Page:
Marked Difference: Earrings and “The Other” in Fifteenth-Century Flemish Art
While extensive scholarship already exists on Rogier van der Wey-dens Columba Altarpiece (Munich, Alte Pinakothek), an influential work from the early 1450s originally in Cologne, two details in the triptych’s central Adoration of the Magi (Figure 11.1) deserve further consideration.1 Visible in the original, but difficult to see in reproductions, are two figures who wear earrings: a black man in the Magi’s entourage, framed behind the stable by the backmost arched window; and a bearded man in a turban standing in the closer archway at the right. Rogier, drawing on newly developing conventions in fifteenth-century Flemish art, uses earrings to mark both figures as outsiders: “others” with regard to the Christian society of fifteenth-century Northern Europe. But rather than motivating rejection of these outsiders by viewers, earrings signal acceptance. By intensifying figures’ outsider status, earrings make their eventual conversion all the more remarkable. Rogier’s black attendant will soon see the Christ Child, and will acknowledge him as Son of God; the turbaned and earringed onlooker, a Jew, is this very moment “seeing the light.” This new use of earrings, which develops in fifteenth-century Flanders, can be called the even he/she topos, meaning even such a non-believing outsider as he/she can experience a revelation and convert to Christianity.The power of being a Christian insider in fifteenth-century Flemish society is reinforced by heightening the otherness of the earringed outsider; Christianity’s universal appeal is reconfirmed; and revelation and salvation are possible for all, because even he/she responds to Christianity and therefore converts.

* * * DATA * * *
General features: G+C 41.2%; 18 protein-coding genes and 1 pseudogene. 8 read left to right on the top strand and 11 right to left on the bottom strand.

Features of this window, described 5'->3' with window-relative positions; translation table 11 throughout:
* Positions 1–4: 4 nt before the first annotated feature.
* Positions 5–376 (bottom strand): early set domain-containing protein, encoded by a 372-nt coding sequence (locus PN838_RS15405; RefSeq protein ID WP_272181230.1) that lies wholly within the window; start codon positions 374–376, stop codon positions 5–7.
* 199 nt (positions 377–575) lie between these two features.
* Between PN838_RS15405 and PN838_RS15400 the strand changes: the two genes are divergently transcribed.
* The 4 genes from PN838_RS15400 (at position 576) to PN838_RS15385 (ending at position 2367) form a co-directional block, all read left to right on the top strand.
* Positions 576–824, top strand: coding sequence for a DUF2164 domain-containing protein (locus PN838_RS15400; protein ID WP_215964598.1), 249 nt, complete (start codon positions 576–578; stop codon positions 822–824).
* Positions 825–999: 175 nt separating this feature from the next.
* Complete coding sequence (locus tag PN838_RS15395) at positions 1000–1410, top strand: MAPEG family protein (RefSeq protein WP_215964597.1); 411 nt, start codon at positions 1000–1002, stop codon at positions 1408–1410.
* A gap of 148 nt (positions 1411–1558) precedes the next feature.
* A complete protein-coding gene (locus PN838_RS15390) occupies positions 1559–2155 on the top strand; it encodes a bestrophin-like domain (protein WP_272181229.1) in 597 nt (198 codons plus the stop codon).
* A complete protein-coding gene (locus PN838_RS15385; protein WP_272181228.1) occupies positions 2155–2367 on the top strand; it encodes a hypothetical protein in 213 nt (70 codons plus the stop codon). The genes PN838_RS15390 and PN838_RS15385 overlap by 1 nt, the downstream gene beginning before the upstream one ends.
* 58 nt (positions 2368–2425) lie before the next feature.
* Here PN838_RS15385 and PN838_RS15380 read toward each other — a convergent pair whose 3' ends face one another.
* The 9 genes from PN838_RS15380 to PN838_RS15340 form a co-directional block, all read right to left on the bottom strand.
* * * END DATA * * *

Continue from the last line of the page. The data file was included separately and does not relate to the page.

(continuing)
KeywordsFifteenth Century Tres Rich MetropolItan Museum Universal Appeal Face Contrast
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- 6.Ronald Lightbown, Mediaeval European Jewellry (London: Victoria and Albert Museum, 1992), 293–4, notes the surprise of a Burgundian traveler in Constantinople in 1432, who observed the Empress wearing earrings, and cites the 1352 French royal accounts’ listing of earrings, although those were for the Dauphin’s fool. Otherwise, earrings “seem scarcely to have been worn at all” in Northern Europe in this time. See alsoGoogle Scholar
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